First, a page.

Disabled students defended


Published: Thursday, January 16, 2003 at 6:01 a.m.
Last Modified: Thursday, January 16, 2003 at 12:46 a.m.

This is in response to The Sun's article (Jan. 13), "Help or hand-holding?" I feel as though I must come to the defense of University of Florida students with disabilities, athletes or otherwise.

It is important to understand that students with learning disabilities are, by definition, generally of average or above average intelligence. This fact certainly is not well represented in the story.

By employing the term "special accommodations," it is implied that any accommodation offered to students with disabilities is trivial and unnecessary.

What The Sun conveniently fails to mention are the federal guidelines and requirements for accommodating students with disabilities outlined in the Americans with Disabilities Act.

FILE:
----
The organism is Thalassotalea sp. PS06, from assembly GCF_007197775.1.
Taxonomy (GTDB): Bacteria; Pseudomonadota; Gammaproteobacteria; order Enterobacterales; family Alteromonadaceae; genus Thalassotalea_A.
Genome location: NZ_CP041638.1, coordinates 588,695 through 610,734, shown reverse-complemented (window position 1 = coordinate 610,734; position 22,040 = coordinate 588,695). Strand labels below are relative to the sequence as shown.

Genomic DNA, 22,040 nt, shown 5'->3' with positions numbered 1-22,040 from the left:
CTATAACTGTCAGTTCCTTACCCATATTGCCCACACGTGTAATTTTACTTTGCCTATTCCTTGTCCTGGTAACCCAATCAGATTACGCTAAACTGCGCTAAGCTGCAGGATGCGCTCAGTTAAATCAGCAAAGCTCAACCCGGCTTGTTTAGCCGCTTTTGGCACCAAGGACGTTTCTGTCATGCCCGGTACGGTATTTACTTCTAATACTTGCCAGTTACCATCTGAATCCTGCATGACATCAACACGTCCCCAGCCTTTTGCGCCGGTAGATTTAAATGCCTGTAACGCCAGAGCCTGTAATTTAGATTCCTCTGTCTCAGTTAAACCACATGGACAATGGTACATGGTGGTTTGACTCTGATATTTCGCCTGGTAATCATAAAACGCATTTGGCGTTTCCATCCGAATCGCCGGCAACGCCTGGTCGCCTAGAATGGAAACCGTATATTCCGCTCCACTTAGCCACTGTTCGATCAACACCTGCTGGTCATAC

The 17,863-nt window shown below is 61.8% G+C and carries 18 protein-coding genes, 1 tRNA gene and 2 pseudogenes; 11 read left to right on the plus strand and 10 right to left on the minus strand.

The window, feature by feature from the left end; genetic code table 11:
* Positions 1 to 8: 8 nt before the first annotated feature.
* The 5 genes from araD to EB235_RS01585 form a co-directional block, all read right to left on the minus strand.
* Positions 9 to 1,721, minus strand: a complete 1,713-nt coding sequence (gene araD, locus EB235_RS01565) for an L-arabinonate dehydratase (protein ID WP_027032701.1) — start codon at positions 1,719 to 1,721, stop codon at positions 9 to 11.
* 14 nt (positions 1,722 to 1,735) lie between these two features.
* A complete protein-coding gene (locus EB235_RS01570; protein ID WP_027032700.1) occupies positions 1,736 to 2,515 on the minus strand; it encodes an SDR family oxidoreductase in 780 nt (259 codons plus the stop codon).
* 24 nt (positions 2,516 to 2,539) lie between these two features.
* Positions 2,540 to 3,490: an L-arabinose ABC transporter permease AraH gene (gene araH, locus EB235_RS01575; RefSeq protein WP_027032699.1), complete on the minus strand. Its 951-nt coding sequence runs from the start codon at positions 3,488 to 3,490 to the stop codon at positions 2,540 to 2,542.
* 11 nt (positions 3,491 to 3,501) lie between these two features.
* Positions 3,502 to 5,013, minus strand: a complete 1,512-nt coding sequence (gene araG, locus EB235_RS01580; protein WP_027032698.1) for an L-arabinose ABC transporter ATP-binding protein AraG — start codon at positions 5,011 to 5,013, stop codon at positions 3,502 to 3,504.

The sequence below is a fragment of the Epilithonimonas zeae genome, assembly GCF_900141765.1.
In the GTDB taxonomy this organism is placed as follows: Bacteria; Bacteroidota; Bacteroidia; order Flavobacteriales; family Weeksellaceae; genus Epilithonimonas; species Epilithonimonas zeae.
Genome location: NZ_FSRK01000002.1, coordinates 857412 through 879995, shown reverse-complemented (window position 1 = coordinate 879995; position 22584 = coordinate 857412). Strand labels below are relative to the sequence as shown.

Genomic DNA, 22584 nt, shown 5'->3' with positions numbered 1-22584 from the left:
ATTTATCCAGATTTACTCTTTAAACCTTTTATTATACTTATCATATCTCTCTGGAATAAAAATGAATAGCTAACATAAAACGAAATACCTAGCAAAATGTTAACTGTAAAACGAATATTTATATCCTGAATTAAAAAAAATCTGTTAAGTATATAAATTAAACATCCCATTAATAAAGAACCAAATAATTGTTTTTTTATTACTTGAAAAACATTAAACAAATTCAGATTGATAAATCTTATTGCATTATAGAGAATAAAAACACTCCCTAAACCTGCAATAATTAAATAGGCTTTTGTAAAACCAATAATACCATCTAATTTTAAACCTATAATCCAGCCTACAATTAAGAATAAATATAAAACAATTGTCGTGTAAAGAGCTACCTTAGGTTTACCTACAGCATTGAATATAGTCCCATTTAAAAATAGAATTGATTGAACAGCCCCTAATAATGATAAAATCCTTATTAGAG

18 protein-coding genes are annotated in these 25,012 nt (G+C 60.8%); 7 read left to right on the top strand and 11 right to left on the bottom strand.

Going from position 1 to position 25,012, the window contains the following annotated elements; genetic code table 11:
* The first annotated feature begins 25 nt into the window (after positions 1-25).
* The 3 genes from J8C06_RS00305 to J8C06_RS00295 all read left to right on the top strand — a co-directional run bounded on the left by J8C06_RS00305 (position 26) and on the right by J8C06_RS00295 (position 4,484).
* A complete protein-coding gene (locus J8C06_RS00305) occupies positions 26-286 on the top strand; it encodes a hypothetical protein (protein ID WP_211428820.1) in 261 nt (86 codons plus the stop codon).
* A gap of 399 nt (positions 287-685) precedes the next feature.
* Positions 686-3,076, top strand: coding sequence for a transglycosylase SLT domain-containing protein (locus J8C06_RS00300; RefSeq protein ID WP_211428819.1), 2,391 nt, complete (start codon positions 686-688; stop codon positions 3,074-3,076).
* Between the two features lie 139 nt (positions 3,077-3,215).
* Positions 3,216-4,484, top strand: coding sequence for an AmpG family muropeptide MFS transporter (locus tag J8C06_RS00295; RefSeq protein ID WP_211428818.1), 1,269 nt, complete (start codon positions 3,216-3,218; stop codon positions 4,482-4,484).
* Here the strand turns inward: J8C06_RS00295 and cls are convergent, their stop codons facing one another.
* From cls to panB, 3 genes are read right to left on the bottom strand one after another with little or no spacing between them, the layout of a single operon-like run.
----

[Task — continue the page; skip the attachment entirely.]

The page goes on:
These laws do not allow for "special" treatment, nor do they provide disabled students any privilege or advantage over their fellow students. They simply afford and ensure educational equality.

The article offers a one-sided view of the situation facing students with disabilities at the University of Florida.

It promotes an outdated and uninformed assumption that students with disabilities are not on an equal standing and require "special" attention in order to compete in academics.

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